Can an employee you never fired sue you for a discriminatory termination? Oddly enough, yes.
Under some circumstances, an employee can quit and claim she was “constructively discharged.” To do so, she has to show conditions at work were intolerable.
And now a federal court has concluded that cutting someone’s pay can be an intolerable condition.
Recent case: Huda Saaidi’s employer counsels families with college-bound children about financial aid. She spent weekends at events nationwide selling those services. She was paid with draws against commissions.
Saaidi complained about co-worker sexual harassment. Then, she claimed, she began being excluded from training and sales events. That, in turn, led to lower commissions. She quit, alleging she had no choice but to do so because her decreased wages made her working conditions intolerable.
The court said she had a point, concluding that declining wages might make someone’s working conditions intolerable enough to justify quitting. The court added that—if it causes lower pay—being excluded from activities may be retaliation for reporting alleged sexual harassment. (Saaidi v. CFAS, et al., No. 1:08-CV-1096, ND NY, 2010)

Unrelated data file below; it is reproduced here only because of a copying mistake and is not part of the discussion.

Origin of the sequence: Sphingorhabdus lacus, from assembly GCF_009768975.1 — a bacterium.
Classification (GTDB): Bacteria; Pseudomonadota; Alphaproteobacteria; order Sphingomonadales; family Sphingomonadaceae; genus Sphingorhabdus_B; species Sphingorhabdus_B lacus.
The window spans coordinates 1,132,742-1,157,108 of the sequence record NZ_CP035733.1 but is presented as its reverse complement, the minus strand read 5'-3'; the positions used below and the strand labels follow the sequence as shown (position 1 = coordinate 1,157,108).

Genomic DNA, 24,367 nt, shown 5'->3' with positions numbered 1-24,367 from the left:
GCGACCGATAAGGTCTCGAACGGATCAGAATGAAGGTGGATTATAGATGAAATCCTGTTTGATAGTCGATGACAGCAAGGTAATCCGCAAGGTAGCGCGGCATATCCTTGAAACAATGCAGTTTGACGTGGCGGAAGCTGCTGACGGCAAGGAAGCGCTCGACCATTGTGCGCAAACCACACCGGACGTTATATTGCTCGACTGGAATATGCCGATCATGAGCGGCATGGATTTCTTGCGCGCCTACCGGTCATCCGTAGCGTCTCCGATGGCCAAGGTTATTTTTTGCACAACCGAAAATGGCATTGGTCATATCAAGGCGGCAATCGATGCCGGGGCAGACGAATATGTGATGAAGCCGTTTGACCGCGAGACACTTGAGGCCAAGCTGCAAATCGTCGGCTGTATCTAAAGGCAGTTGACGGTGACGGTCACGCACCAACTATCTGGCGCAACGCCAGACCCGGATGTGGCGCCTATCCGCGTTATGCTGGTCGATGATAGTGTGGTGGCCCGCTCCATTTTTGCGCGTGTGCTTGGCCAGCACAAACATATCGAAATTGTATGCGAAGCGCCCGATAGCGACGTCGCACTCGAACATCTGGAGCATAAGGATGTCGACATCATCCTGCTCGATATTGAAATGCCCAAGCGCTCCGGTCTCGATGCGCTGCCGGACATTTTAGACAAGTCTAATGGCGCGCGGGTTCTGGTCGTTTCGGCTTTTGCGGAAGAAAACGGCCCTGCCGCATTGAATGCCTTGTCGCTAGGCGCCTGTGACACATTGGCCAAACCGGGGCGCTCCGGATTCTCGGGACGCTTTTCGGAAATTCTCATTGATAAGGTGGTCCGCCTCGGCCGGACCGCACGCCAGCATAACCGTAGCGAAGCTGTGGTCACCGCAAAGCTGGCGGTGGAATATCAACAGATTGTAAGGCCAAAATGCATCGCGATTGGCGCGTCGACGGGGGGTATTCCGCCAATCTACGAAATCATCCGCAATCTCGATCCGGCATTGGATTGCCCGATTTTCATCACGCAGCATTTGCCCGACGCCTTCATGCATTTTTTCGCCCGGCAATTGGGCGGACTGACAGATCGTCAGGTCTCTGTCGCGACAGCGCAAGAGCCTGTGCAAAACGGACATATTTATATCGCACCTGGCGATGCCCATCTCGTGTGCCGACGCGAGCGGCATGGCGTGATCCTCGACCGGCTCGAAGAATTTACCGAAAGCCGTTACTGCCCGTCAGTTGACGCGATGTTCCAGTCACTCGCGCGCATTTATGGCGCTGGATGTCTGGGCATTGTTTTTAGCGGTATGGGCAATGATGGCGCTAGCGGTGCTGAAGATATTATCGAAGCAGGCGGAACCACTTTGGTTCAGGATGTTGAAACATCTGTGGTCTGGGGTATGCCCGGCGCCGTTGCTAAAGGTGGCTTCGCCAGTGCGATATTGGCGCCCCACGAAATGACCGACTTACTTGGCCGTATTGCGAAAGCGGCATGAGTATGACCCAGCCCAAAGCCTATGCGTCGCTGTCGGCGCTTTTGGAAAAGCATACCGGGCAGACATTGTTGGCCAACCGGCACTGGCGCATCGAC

Final note: The employer in this case had already investigated the sexual harassment complaint and couldn’t come to a clear decision on who had harassed whom. But that didn’t mean it shouldn’t have looked out for possible retaliation. Always check back with employees to see if they have any complaints about retaliation, even if you were unable to verify the original harassment allegations as true.
Remember, employees don’t have to be right about their original complaints. The simple act of reporting alleged harassment or discrimination is a protected activity unless it is obviously clear the allegations were false and unreasonable.
- How to Fire an Employee the Legal Way: 6 Termination Guidelines
- Supreme Court ruling could slow NLRB's aggressive agenda
- Will your decisions hold up in court? Be prepared to explain apparent contradictions
- You can be liable for 'Sex-Plus' discrimination, too
- How to establish a sexual harassment defense?